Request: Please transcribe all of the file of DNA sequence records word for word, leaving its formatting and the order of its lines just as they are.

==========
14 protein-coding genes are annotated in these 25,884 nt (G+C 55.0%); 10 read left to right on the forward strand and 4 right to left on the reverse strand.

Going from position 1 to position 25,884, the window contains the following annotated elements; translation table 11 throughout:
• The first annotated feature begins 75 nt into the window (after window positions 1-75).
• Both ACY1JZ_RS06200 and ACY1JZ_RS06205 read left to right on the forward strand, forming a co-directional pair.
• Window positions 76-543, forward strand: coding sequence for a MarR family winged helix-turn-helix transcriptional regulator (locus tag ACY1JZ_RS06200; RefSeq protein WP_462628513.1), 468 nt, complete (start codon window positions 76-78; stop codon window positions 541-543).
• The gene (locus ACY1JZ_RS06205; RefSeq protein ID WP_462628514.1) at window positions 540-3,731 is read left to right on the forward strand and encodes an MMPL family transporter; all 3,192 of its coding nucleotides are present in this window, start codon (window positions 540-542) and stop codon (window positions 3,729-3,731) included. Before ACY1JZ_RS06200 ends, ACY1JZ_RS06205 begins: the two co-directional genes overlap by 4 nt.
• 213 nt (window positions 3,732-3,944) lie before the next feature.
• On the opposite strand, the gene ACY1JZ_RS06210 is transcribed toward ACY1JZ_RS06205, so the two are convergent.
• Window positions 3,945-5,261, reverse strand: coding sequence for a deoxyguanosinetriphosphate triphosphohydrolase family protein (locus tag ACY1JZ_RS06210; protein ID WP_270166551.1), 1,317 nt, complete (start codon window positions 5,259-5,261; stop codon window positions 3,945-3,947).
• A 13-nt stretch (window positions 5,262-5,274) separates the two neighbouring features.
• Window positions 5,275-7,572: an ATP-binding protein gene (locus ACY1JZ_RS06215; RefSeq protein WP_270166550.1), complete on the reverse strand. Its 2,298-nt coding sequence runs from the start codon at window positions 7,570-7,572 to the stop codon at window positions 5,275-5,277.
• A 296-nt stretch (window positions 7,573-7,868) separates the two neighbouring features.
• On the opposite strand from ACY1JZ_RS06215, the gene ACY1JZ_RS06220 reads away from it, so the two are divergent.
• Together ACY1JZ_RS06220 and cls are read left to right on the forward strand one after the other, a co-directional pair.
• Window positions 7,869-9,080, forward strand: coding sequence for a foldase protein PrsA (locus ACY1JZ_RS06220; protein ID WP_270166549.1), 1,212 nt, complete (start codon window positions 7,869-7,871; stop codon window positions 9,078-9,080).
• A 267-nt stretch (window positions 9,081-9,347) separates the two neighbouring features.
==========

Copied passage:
14 protein-coding genes are annotated in these 25,884 nt (G+C 55.0%); 10 read left to right on the forward strand and 4 right to left on the reverse strand.

Going from position 1 to position 25,884, the window contains the following annotated elements; translation table 11 throughout:
• The first annotated feature begins 75 nt into the window (after window positions 1-75).
• Both ACY1JZ_RS06200 and ACY1JZ_RS06205 read left to right on the forward strand, forming a co-directional pair.
• Window positions 76-543, forward strand: coding sequence for a MarR family winged helix-turn-helix transcriptional regulator (locus tag ACY1JZ_RS06200; RefSeq protein WP_462628513.1), 468 nt, complete (start codon window positions 76-78; stop codon window positions 541-543).
• The gene (locus ACY1JZ_RS06205; RefSeq protein ID WP_462628514.1) at window positions 540-3,731 is read left to right on the forward strand and encodes an MMPL family transporter; all 3,192 of its coding nucleotides are present in this window, start codon (window positions 540-542) and stop codon (window positions 3,729-3,731) included. Before ACY1JZ_RS06200 ends, ACY1JZ_RS06205 begins: the two co-directional genes overlap by 4 nt.
• 213 nt (window positions 3,732-3,944) lie before the next feature.
• On the opposite strand, the gene ACY1JZ_RS06210 is transcribed toward ACY1JZ_RS06205, so the two are convergent.
• Window positions 3,945-5,261, reverse strand: coding sequence for a deoxyguanosinetriphosphate triphosphohydrolase family protein (locus tag ACY1JZ_RS06210; protein ID WP_270166551.1), 1,317 nt, complete (start codon window positions 5,259-5,261; stop codon window positions 3,945-3,947).
• A 13-nt stretch (window positions 5,262-5,274) separates the two neighbouring features.
• Window positions 5,275-7,572: an ATP-binding protein gene (locus ACY1JZ_RS06215; RefSeq protein WP_270166550.1), complete on the reverse strand. Its 2,298-nt coding sequence runs from the start codon at window positions 7,570-7,572 to the stop codon at window positions 5,275-5,277.
• A 296-nt stretch (window positions 7,573-7,868) separates the two neighbouring features.
• On the opposite strand from ACY1JZ_RS06215, the gene ACY1JZ_RS06220 reads away from it, so the two are divergent.
• Together ACY1JZ_RS06220 and cls are read left to right on the forward strand one after the other, a co-directional pair.
• Window positions 7,869-9,080, forward strand: coding sequence for a foldase protein PrsA (locus ACY1JZ_RS06220; protein ID WP_270166549.1), 1,212 nt, complete (start codon window positions 7,869-7,871; stop codon window positions 9,078-9,080).
• A 267-nt stretch (window positions 9,081-9,347) separates the two neighbouring features.